Dave became my client when he presented at the Kern County Mental Health Access Center. He had lost his job, a position he held for seven years. He sought help with symptoms of depression as he reported experiencing insomnia, feelings of low self-worth and hopelessness about his situation. Dave’s firing resulted from having reported to work under the influence of alcohol twice in two weeks. In the past, Dave carried private insurance and participated in counseling for depression. Dave also took antidepressant medication in this period. He shared with me that he never shared much about his alcohol abuse with his previous counselor. Counseling sessions with Dave consisted of mostly “problem talk” and his venting. Dave would soon learn his focus on “problem talk” would be listened to respectfully but the sessions would gently be refocused toward “solution talk.”
Dave spoke of his job loss, how he had worked his way up the ladder over time and how much he felt respected. His former boss said he’d even write him a letter of recommendation if he was in recovery for six months. In spite of that, Dave was feeling deflated and hopeless. He envisioned no clear path from to recover from his current experience and perception of a miserable living a miserable life. He felt without a job, he was nothing and the hopes of finding another were very slim. Our work together began when I asked Dave the “Miracle Question” “If tonight while you were asleep, a miracle happened and it resolved all the problems that bring you here, what would you notice that would be different tomorrow”? Dave’s immediate answer was, “I’d awaken feeling good with no hangover, want to go job hunting and believe in myself again.” Dave shared that three mornings a week he is able to wake up without a hangover but always seems to relapse after three days passes. During these three-day windows, he is somewhat motivated to seek work but self-confidence is quickly fleeting and he soon finds drinking again. I asked Dave how he had managed to stay sober during the three-day-period in which, he experienced some success. After thinking about it, he shared that, on those days, he exercises and may go to an Alcoholics Anonymous Meeting. I praised Dave for being able to stay sober for three days at a time. Dave quickly spoke up and asked, “How can I make this work on the other days of the week?” I provided Dave information on Crisis Addiction Counseling Groups (CAC) at Mary K. Shell, church recovery groups and a Personal Development Group. Dave chose which options he felt would be helpful to him.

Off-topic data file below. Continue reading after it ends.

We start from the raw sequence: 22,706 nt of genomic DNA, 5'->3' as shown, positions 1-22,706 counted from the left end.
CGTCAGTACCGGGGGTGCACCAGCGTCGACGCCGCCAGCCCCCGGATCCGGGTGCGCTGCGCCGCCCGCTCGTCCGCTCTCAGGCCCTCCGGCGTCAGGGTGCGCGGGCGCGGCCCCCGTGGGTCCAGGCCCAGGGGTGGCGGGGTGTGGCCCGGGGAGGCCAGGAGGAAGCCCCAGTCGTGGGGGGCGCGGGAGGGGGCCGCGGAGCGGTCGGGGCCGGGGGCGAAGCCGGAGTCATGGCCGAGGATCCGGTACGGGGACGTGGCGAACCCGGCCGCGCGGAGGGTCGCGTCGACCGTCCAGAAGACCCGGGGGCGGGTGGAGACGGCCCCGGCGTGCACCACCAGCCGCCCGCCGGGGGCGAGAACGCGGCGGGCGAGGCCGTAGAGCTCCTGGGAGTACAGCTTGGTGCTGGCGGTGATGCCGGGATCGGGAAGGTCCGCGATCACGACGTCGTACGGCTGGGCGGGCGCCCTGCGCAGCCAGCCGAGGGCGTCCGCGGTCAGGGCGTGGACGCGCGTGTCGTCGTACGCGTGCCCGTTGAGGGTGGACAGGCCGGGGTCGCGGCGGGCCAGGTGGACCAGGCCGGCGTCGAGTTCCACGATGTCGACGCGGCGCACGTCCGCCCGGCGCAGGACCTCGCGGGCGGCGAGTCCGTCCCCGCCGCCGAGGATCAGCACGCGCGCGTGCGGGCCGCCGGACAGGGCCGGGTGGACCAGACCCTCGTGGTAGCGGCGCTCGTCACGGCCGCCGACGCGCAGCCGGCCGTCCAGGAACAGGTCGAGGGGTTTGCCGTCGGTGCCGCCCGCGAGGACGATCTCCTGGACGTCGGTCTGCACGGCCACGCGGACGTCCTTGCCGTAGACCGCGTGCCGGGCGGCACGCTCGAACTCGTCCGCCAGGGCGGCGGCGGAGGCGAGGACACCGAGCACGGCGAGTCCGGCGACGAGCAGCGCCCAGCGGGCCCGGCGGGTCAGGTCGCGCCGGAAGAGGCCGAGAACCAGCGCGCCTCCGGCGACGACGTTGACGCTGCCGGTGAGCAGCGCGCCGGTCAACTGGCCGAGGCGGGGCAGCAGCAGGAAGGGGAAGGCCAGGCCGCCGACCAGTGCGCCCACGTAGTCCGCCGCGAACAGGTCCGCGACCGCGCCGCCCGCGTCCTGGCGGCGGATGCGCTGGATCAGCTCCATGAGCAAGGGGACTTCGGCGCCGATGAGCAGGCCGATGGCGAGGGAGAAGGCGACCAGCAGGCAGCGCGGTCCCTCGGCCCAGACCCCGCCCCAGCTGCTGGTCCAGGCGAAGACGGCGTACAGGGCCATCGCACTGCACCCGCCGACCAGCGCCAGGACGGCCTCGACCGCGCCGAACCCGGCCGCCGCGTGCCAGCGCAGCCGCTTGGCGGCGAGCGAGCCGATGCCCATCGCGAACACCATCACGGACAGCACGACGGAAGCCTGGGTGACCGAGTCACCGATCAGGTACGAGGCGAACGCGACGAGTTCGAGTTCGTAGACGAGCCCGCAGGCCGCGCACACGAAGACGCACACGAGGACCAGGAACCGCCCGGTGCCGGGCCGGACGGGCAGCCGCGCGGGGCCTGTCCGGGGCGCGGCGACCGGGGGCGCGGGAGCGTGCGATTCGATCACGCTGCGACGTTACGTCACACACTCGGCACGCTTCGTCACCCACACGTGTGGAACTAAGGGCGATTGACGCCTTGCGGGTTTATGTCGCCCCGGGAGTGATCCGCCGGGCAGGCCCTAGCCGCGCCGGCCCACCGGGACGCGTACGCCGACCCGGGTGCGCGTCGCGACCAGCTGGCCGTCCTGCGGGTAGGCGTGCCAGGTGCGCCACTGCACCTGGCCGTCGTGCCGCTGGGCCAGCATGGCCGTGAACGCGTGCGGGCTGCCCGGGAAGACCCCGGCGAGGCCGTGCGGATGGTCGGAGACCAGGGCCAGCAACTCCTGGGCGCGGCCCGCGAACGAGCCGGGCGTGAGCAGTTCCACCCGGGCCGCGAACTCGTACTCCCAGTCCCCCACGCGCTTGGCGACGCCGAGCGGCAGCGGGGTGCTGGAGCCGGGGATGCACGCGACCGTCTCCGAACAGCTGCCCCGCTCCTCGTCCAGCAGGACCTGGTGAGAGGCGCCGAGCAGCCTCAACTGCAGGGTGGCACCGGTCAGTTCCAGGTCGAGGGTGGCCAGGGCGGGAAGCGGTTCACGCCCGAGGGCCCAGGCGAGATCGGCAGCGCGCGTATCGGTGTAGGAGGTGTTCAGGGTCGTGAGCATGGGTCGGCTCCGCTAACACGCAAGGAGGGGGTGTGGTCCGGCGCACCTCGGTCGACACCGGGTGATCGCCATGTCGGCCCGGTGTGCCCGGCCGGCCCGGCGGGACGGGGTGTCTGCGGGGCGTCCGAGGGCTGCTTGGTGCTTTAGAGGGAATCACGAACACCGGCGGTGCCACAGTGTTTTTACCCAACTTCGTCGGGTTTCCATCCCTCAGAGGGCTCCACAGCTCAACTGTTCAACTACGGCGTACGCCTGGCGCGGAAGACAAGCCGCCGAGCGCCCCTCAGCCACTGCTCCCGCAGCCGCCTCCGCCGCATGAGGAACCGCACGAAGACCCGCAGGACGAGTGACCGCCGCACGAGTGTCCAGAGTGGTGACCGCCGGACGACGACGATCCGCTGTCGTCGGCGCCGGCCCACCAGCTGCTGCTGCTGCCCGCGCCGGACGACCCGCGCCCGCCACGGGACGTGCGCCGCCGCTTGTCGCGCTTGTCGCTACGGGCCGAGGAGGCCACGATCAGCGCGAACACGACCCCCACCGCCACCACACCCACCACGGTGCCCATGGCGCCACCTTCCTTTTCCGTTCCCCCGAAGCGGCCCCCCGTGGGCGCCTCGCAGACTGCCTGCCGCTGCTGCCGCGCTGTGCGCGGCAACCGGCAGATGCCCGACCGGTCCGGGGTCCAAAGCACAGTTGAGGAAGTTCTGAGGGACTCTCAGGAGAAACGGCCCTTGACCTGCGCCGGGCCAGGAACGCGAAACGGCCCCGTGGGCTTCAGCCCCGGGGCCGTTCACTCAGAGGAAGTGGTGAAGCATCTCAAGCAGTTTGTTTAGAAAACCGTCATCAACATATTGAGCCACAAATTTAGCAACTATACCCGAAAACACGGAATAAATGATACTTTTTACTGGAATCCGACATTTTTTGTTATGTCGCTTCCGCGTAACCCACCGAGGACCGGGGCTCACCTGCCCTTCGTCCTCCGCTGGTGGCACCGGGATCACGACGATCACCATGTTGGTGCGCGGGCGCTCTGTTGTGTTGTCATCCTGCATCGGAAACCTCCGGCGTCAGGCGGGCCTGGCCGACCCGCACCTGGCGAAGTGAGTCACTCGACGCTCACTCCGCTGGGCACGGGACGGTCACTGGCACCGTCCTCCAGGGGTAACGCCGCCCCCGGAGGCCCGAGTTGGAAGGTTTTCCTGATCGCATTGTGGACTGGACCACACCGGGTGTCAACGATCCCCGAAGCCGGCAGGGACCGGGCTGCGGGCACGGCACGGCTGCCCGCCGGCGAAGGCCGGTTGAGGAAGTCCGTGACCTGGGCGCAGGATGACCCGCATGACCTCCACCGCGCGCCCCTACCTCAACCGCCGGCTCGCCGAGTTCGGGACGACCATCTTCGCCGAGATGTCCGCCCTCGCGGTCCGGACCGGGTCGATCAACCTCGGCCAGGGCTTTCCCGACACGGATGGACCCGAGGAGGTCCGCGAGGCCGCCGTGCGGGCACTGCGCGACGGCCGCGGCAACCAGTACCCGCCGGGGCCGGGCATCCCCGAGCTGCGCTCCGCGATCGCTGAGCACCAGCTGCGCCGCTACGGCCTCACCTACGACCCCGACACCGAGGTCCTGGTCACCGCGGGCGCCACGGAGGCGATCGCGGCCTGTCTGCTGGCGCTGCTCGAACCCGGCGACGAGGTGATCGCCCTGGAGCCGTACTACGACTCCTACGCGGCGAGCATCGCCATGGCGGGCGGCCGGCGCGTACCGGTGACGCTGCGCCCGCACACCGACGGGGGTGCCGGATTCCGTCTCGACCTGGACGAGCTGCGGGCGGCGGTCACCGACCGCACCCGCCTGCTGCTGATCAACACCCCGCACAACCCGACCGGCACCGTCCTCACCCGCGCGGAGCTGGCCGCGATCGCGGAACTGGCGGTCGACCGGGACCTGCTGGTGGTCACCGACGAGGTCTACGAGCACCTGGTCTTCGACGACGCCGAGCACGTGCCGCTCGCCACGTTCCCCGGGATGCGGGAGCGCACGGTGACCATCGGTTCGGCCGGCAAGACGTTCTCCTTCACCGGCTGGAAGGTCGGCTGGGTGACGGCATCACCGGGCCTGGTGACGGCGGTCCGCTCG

I asked Dave to rate on scale of 1-10 how he felt on those days when he woke up sober 1=horrible, 10 = excellent. We talked about what it would take to get to a 6. Dave shared he would wake up at least 4 mornings a week sober. He said his girlfriend would immediately notice the difference as she “keeps track of him.”
Dave experienced some difficulty identifying his strengths so we began talking about his job. I commended him on how long he had remained in his job. I also brought up how well respected he was in his position and illustrated this by emphasizing the fact that his former supervisor was willing to write him a letter of recommendation was indicative of the appreciation he felt for Dave. At this point, Dave acknowledged he had been focusing so much on the loss of his job, he wasn’t able to appreciate the positive others saw in him.
Dave started attending CAC Groups, exercising five days per week and continued with Alcoholics Anonymous Meetings. He also started the Personal Development Group which he found very helpful and stimulating. I saw him during an individual session two weeks after he attended his first group. Of course, my first question was, “What’s better? His reply, “What’s not better”? Realizing he could stay sober four nights, and these results motivated him to attempt five days and then to strive for six and then 7. Dave lasted 11 days, with no alcohol. He slipped on 1 beer and got right back into recovery.
Dave’s girlfriend became his biggest encourager, and saw a big change in Dave. When Dave realized he did have many strengths, and that he was, and, is the solution he felt empowered and in control. He continues to attend meetings and is job searching. He has had a few interviews and feels they were good experiences.
Dave also got something he didn’t expect, his antidepressant started working with increasing effectiveness as he maintained clean time! I explained to Dave how the alcohol reduces medication efficacy, and the potential risks from mixing the two.
At this time, Dave is in full recovery from alcohol and feeling much less depressed. His antidepressant is increasingly effective and working as intended. Of course, he still struggles with a lifelong disease but continues to make recovery his priority. He is hopeful, looking toward the future, and may pursue a new careers helping others find recovery as a drug and alcohol counselor.
By Ellen Eggert, CADC II, SAS II